Spotify unveiled its new design and it's oddly reminiscent of another sound/social app, TikTok. At the company's Stream On event, CEO Daniel Ek unveiled the app’s new home screen.
In an effort to make the home screen the center of the app (for those of us who skip straight to our playlist libraries), the new page will make it easier for users to find new things to listen to (and look at). The image-heavy design allows for endless vertical scrolling, resembling the doom-scrolling voids of TikTok or Instagram (which has its own iteration of TikTok in the form of Reels).
If video is where the money is, Spotify is cashing in. The homepage will come “alive” with auto-playing, vertically-scrolling videos to encourage listeners to dive deeper into a song, podcast or audiobook.
Touted as giving artists more control of their sound, Spotify wants all creators who monetize and distribute on the platform to take video into account.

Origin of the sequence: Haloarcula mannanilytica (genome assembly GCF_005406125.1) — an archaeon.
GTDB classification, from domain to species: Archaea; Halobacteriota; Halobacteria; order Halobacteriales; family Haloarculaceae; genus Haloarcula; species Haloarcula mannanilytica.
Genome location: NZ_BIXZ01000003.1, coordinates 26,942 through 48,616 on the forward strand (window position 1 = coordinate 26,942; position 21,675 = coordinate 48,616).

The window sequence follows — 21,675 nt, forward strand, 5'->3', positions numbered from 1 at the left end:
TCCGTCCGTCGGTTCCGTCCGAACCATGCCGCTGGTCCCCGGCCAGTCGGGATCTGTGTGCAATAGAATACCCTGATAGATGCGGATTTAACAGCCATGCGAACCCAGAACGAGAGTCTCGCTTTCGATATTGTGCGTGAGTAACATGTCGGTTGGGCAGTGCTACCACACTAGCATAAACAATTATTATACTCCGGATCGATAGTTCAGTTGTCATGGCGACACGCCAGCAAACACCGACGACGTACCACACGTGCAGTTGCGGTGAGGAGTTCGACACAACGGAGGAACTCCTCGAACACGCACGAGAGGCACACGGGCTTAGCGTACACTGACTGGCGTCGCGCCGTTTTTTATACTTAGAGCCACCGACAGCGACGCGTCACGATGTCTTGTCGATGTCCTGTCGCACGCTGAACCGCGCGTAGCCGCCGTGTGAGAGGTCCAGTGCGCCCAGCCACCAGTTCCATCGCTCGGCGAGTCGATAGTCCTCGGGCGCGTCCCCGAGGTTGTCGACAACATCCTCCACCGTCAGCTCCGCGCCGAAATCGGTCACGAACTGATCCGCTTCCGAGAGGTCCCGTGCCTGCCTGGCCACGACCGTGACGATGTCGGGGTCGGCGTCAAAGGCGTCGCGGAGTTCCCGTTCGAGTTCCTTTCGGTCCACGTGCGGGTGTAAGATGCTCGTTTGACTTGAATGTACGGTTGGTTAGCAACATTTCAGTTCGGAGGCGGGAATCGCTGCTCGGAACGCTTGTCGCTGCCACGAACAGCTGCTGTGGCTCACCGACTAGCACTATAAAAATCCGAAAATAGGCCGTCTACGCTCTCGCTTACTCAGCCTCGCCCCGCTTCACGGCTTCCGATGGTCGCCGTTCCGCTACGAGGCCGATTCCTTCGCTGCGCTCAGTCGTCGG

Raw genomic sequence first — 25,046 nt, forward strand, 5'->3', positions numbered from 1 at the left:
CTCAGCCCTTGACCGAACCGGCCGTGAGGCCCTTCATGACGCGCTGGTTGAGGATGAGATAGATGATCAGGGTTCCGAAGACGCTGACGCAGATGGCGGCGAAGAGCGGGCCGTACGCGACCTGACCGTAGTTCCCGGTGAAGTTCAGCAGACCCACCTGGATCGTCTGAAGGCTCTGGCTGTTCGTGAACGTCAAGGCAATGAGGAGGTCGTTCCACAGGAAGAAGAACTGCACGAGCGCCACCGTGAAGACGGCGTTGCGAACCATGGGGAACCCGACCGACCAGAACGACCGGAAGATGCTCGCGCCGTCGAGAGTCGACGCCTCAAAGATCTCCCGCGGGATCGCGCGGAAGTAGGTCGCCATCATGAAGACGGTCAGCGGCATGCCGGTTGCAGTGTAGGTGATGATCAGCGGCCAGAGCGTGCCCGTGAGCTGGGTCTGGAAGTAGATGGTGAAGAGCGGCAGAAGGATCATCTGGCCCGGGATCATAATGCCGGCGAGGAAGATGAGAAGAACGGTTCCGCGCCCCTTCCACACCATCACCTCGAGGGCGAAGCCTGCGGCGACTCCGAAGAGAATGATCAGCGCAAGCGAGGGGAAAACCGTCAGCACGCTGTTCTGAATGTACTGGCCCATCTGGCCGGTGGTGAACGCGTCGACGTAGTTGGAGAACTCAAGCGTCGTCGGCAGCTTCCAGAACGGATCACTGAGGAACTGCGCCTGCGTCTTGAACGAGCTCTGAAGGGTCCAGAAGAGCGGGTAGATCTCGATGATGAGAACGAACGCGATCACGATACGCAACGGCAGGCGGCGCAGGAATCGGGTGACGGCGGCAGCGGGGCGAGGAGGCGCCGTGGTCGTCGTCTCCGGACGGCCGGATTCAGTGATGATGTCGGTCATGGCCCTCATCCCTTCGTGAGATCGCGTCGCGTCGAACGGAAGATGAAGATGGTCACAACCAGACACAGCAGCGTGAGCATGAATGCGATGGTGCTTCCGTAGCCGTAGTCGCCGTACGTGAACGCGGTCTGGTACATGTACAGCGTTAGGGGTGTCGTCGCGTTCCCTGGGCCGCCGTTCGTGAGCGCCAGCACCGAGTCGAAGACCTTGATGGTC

“Trying to go viral with a video, posting on every social media app, even buying old-school ads, artists are doing whatever it takes to get attention,” said Joe Hadley, Spotify's Global Head of Artist Partnerships and Audience in an interview with Bloomberg. “Marketing music on these digital platforms that aren’t built for music is exhausting, and frankly, not very effective.”
While pushing artists to produce video content to promote their music, Spotify will also usher in updates for Discovery Mode, offering rights holders the option to accept lower royalty rates in exchange for algorithmic boosts. For reference, the app’s average return on streams was $0.0038 per stream for artists in a 2021 Union of Musicians.
Musicians are notoriously apprehensive about rolling out social/video content to get streams, but the update could increase traffic for podcasters by embedding videotaped podcasts within the app which, at that point, isn’t a straightforward listening app anymore.
Spotify is dipping its toe into the ever-murky waters of cross-content platforms. But of course, the shiny new omnipotent AI DJ stole the show for app users.
Photo courtesy of Spotify